One of the more foolish things I have tried was to live life in compartments — one for work, one for socializing, one for politics, and one for spiritual things, with each not being much affected by the others. Such efforts are unwise and futile. It is far better to live the whole, full, and abundant life Jesus promised (John 10:10). It is even better to make my spiritual life the center of all my life, so it shapes every other phase of my life. After all, Jesus is Lord of all, not just part of my life.
As Jesus was making his way down the Mt. of Olives on the day of his triumphal entry into Jerusalem, some Pharisees in the crowd apparently were unhappy that his disciples were singing his praises and they asked Jesus to rebuke the disciples:
“I tell you,” he replied, “If they keep quiet, the stones will cry out (Luke 19:40).
The message of God will not be silenced, and the messengers must not allow themselves to be silenced.
In our efforts to keep the “things of God” separated from the “things of Caesar” (Mark 12:13-17), we must remember that even the things that belong to Caesar belong to God… as do we.
Frogs in the Kettle:
I haven’t been to Charlottesville in at least 40 years, but no visit there is ever forgotten. The beauty, especially in the spring and fall, is unsurpassed. Standing on The Lawn facing the Rotunda, one can almost feel the presence of Thomas Jefferson hovering over the university he founded.
The news that interrupted my reverie a week ago shattered the lives of the injured and the dead, and of those who mourned their loss. What’s more, the aftermath threatened our unity as a people and our union as a nation. Past tragedies united us. We all knew who set off the bomb that destroyed a federal building in Oklahoma City.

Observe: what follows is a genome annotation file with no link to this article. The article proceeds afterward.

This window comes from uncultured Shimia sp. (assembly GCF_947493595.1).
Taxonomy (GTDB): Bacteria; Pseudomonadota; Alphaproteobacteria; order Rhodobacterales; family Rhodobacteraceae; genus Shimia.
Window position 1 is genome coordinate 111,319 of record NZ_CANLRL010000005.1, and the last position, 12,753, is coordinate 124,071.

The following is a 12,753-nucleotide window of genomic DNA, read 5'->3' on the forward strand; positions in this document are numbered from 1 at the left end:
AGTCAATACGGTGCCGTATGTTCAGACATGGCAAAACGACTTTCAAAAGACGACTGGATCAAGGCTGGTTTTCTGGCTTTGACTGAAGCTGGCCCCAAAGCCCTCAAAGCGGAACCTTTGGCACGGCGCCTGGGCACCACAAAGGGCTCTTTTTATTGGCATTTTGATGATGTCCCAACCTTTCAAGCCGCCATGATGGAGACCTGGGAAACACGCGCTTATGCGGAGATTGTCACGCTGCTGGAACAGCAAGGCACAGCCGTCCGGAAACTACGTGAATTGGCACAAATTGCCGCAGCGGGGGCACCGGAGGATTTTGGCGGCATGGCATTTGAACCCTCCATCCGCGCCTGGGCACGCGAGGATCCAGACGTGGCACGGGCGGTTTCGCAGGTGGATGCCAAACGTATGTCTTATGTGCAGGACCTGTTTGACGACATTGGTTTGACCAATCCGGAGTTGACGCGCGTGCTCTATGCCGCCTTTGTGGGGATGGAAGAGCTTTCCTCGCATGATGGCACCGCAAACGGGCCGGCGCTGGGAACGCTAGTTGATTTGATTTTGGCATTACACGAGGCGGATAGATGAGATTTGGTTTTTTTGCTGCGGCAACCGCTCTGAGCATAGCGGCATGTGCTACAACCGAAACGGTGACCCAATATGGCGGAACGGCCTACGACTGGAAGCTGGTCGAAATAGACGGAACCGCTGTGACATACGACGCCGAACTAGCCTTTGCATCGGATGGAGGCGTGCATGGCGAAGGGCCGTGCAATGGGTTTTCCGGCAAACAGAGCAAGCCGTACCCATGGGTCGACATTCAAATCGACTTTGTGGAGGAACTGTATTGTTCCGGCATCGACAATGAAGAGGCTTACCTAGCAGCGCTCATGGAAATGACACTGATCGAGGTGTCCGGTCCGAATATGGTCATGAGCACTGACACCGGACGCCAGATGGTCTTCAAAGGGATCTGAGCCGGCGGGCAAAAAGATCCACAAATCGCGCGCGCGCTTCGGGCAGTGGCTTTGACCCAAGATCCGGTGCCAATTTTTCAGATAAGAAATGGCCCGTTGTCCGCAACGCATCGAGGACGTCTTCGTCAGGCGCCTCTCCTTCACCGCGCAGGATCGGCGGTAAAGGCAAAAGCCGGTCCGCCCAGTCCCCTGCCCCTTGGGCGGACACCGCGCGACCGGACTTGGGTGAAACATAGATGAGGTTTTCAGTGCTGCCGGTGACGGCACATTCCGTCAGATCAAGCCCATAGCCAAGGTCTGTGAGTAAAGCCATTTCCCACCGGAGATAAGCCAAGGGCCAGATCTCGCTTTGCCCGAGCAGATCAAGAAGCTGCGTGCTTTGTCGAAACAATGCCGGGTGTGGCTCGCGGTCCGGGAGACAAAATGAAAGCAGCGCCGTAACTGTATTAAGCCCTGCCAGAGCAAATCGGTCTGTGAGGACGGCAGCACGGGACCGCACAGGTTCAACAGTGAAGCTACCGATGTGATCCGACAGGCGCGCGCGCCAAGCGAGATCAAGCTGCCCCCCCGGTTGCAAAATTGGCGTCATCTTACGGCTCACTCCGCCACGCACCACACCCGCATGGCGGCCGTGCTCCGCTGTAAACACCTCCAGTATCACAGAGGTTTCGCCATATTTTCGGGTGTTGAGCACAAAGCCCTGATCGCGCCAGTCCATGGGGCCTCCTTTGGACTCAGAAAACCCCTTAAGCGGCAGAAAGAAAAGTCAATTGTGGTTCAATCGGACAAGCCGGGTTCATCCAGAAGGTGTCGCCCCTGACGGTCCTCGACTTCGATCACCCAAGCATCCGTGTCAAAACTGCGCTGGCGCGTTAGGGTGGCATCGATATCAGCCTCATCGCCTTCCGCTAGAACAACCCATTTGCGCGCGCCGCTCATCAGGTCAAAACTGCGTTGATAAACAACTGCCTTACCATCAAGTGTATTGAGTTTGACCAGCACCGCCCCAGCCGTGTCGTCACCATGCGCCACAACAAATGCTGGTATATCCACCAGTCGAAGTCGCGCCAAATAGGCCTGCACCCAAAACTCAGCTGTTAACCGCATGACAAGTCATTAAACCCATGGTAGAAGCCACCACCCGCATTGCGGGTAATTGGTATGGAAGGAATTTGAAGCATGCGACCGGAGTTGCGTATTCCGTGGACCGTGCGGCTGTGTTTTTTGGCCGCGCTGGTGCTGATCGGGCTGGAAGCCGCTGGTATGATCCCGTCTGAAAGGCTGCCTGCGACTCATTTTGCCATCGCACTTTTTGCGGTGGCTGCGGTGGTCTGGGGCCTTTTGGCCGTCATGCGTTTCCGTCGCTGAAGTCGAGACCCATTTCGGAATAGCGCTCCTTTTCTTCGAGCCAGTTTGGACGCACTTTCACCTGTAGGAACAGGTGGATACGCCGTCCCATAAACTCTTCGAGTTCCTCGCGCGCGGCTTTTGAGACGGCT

There was no question about who flew the suicide planes into the World Trade Center or who shot the school children in Connecticut. This time, though there was no question about who drove the death car, or who came from a distance to brandish their swastikas and weapons, some of our national leaders were quick to argue that there was guilt enough to go around.
As I tried to make sense of the senseless, I remembered an old book first published the year I finished college. Milton Sanford Mayer, an American Jew, a journalist, and a college professor at places like the University of Chicago and the University of Massachusetts, went to Germany a few years after World War II.
Concealing his identity as a Jew, he interviewed several people who had been caught up in the Nazi fervor before and after the war. The central question for each person was, “How could you have fallen prey to the guile of a leader like Adolf Hitler?” Ten of those interviews then served as the basis for his book, “They Thought They Were Free.” A reviewer of a revised edition proclaimed the book “eerily relevant.”